Trump-district Democrats face pressure over tax hikes

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House Democrats who held on to their seats in places where voters chose former President Donald Trump in 2020 could wield enormous power over the Biden administration’s agenda, and the newly unveiled infrastructure plan could prove the first major test of their influence.

Republican groups, meanwhile, plan to push those vulnerable Democrats to outline an explicit position on raising taxes, which they then aim to weaponize in a messaging campaign against the hikes.

Seven House Democrats — Reps. Cindy Axne, Cheri Bustos, Jared Golden, Elissa Slotkin, Andy Kim, Matt Cartwright, and Ron Kind — represent districts Trump won in 2020. With the margin of her majority cut down to fewer than 10 members, House Speaker Nancy Pelosi must likely keep at least some of her Trump-country members in line to vote for a package that Republicans have indicated they won’t support.

The Washington Examiner reached out to all seven offices this week to ask whether the members support tax hikes in Biden’s proposal or the revival of a state and local tax deduction that was not in it; none responded. A small number of House Democrats have said they will push to remove caps on the state and local, or SALT, deduction, but many of the most vulnerable Democratic members have not outlined where they stand on the specifics of the tax reforms in the bill. Pelosi said Thursday that she hopes to include a repeal of the limit on SALT deductions in the final version of the legislation; doing so would provide tax relief for some wealthy homeowners in high-tax blue states.


House Democrats are eyeing a July deadline for advancing the infrastructure plan, giving them several months to draft the language of the sprawling bill and jockey to have their priorities funded in it.

GOP political groups ultimately plan to pressure vulnerable House Democrats in Trump districts and beyond over their party’s support for raising taxes during a pandemic, Republican officials said. The issue will be a top priority for the American Action Network, a conservative advocacy group, and officials there are currently working through the details of what the messaging campaign will look like, a person familiar with the plans said.

Another Republican official said the tax-related messaging from GOP groups will focus on the secondary effects of the tax hikes Biden proposed: potential wage cuts, job losses, or price increases on products.

Biden and Democrats have defended the proposal because it raises taxes only on corporations and people earning more than $400,000 per year. Biden proposed lifting the corporate tax rate from 21% to 28%. And his allies have focused on jobs the infrastructure projects could create, describing the plan as an investment rather than a large expenditure of taxpayer dollars.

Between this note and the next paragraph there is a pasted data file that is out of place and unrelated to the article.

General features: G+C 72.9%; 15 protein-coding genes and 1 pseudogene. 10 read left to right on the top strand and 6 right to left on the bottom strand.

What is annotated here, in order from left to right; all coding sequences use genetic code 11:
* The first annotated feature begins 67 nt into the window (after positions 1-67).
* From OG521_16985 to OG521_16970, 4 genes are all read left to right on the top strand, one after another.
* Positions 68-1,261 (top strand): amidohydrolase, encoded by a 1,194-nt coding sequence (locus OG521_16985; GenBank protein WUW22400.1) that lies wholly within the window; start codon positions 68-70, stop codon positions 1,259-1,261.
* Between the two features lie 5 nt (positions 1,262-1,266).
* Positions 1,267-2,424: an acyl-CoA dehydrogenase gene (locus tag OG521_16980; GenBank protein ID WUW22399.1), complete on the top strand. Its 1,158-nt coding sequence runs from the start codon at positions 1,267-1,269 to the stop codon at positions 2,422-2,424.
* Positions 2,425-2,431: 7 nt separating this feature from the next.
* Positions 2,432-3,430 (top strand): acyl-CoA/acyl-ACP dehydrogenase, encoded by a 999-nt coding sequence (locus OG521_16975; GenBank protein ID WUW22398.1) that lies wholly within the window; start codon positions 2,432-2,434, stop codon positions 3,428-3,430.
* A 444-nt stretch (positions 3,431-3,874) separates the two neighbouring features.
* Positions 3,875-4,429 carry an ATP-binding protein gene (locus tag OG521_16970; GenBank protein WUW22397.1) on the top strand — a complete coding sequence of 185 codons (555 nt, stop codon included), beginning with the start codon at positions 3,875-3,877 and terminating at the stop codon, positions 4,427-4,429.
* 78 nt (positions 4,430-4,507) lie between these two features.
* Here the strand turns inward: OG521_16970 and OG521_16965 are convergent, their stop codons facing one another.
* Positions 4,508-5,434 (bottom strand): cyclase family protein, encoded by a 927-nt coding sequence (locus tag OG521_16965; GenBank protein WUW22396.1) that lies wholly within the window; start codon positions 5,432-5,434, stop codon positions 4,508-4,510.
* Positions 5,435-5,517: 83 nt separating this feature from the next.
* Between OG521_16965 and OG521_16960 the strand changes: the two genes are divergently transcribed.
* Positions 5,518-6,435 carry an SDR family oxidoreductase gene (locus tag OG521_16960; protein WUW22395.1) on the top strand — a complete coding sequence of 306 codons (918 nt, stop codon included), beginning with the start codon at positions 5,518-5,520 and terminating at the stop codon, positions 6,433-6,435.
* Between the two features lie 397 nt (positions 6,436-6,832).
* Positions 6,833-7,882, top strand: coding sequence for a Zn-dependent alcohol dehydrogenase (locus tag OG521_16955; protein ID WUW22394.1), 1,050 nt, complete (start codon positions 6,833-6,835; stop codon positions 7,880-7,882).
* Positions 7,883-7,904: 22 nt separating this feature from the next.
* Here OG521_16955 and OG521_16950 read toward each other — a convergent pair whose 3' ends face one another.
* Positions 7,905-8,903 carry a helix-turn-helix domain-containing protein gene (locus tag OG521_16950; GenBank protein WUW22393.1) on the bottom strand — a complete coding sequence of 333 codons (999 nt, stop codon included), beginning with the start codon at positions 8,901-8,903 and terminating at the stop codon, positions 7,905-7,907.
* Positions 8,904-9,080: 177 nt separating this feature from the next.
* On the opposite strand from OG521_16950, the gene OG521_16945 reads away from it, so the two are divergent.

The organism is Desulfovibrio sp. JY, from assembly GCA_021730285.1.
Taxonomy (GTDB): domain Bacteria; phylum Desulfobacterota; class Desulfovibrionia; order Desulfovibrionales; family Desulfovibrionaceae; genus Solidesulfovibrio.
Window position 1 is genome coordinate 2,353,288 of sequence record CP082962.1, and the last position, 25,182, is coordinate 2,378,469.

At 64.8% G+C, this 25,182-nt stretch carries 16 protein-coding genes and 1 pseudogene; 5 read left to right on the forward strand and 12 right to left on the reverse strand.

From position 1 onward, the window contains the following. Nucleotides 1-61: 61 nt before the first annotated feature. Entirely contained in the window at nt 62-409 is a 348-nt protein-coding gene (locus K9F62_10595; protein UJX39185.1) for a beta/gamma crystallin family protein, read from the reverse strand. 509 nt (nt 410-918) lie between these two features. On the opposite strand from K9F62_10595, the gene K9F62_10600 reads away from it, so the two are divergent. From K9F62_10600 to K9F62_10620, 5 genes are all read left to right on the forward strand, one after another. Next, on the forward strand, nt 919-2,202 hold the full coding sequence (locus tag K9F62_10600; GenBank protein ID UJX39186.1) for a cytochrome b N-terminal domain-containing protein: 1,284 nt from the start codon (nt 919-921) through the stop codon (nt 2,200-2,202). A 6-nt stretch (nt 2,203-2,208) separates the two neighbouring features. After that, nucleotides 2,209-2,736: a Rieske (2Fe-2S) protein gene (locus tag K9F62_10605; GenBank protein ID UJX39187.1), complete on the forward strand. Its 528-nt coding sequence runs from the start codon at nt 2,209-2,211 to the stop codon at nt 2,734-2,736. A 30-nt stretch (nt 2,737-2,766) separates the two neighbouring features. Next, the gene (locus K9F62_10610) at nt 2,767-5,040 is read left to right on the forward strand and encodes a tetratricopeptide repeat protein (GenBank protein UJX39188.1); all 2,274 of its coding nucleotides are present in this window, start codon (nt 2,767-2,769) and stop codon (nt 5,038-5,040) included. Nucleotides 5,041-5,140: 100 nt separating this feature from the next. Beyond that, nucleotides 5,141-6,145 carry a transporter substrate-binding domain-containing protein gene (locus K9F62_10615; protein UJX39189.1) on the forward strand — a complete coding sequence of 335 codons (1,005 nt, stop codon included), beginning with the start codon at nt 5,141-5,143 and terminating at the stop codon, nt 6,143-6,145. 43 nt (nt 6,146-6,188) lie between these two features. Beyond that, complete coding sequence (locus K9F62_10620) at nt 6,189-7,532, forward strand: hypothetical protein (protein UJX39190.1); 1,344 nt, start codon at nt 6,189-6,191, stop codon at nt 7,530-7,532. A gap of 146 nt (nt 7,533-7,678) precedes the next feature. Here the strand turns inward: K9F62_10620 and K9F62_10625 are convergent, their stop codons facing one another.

But Republican lawmakers are already debuting the frame they will attempt to place around the $2 trillion proposal — one that minimizes what the infrastructure plan actually provides while spotlighting how the Biden administration wants to pay for it.

“That package that they’re putting together now, as much as we would like to address infrastructure, is not going to get support from our side. Because I think the last thing the economy needs right now is a big, whopping tax increase,” Senate Minority Leader Mitch McConnell said Thursday.

The GOP focus on raising taxes could place some House Democrats in a difficult position — particularly ones who have cast themselves as business-friendly or fiscally minded.

For example, Golden, a Democrat from Maine, voted against the $1.9 trillion COVID-19 relief package last month after raising concerns about how much the legislation spent.

“Borrowing and spending hundreds of billions more in excess of meeting the most urgent needs poses a risk to both our economic recovery and the priorities I would like to work with the Biden Administration to achieve,” Golden said at the time.

He was the lone House Democrat to oppose the package.

Cartwright, who represents Pennsylvania, was the only Democrat in a Trump district to release a statement on the infrastructure proposal. Although he praised the job-creating potential of the plan, he made no mention of the pay-fors and described it as a “framework” for the ultimate legislation.


Other Democrats have suggested they may have reservations about aspects of the massive proposal.

“The bigger it is, the more finesse you’ve got to have,” Rep. Henry Cuellar, a Texas Democrat, told Politico. “Highways, infrastructure? Easy. Water projects? Easy. How you pay for it? Let’s take a look. And if you start adding climate? Well, what exactly are you talking about?”

Although Cuellar won reelection comfortably last year, the National Republican Congressional Committee has him on its list of “offensive pick-up opportunities” for 2022.